LONDON, Jan 10, 2019 /PRNewswire/ --
From 1st January 2019, China's Ministry of Finance - in an unexpected policy shift - has removed all potash export tariffs with major implications for the potassium sulphate (SOP) market in particular.
The removal of the trade barrier between 6.6 Mt/y of generally low-cost Chinese capacity and a world market enjoying premium SOP prices will cause major concern for international producers and projects alike. The surprise move will undoubtedly have a profound impact on the global market. However, while it will inevitably increase global competition in the SOP market, we expect that the unique supply and demand dynamics in the SOP market will buffer the impact on international suppliers.
The policy shift will have a profound impact on the SOP market
China may be best-known in the fertilizer industry for the transformational impact it has had in phosphate fertilizer market in the last 20 years. That market has demonstrated the effects of runaway investment in production capacity and the subsequent tipping of the equilibrium in a market the size of China can have on the global economy. The spill-over effect in the form of high volumes of fertilizer exports has dragged prices lower, particularly in the last five years. A similar scenario has also played out in the urea market in recent years, with large volumes of Chinese exports keeping international prices low.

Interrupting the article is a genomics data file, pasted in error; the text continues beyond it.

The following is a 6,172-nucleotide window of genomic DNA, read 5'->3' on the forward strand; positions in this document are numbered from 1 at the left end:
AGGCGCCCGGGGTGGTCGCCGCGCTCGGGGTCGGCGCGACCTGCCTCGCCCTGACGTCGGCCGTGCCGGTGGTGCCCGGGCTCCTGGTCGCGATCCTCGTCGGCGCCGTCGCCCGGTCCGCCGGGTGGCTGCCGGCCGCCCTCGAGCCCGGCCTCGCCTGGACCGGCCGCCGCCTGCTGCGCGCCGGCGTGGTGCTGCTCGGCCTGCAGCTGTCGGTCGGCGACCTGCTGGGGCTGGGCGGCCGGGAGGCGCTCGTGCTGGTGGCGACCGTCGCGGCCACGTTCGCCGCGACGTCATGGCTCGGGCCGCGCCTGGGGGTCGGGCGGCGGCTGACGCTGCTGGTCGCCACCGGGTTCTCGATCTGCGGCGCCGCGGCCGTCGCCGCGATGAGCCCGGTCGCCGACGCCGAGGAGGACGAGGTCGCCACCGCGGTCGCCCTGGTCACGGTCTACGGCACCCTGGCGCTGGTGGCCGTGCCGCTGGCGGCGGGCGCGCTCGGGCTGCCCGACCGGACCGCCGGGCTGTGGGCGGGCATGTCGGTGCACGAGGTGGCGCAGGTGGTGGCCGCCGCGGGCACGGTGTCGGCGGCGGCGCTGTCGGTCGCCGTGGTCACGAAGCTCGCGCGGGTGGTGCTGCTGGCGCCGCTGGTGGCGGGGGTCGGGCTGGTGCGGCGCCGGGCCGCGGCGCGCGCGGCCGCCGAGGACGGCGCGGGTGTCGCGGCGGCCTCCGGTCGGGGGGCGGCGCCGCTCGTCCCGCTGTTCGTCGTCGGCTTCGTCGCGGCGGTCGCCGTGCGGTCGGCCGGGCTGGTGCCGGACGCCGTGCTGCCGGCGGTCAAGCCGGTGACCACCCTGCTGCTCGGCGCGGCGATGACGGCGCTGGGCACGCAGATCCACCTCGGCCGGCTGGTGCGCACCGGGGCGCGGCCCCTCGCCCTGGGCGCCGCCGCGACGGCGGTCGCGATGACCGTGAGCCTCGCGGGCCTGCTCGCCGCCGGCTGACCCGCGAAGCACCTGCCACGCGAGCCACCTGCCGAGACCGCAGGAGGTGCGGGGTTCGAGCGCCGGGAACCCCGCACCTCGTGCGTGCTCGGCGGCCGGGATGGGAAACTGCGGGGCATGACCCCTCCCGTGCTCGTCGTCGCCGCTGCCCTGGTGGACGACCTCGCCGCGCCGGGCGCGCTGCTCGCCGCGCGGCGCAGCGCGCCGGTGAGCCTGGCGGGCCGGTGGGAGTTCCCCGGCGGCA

Historically import-dependent for potassium fertilizers, China's deficit in potassium resources has limited possibilities of a repeat in potash markets. China will remain import-dependent for supply of potassium chloride (MOP) which accounts for approximately 90% of the global potassium fertilizer market. December's announcement will have a limited impact on this segment of the market. However, the move will have profound consequences on the Chinese and global SOP markets (estimated by CRU at 4.3 Mt and 7.0 Mt in 2018 respectively).
The rapid development of the SOP industry in China in the last ten years led to the establishment of the world's largest and some of its lowest-cost SOP producers. Since then, Chinese SOP exports have been limited by the export tariff since which was intended to limit the exportation and depletion of strategically important national potassium resources. Its removal has therefore come as a surprise to many industry observers and may lead to a more established export pattern of SOP from China into international markets. While this will fundamentally transform the mechanics of the global SOP market, we do not expect that this represents a doomsday for international SOP producers.
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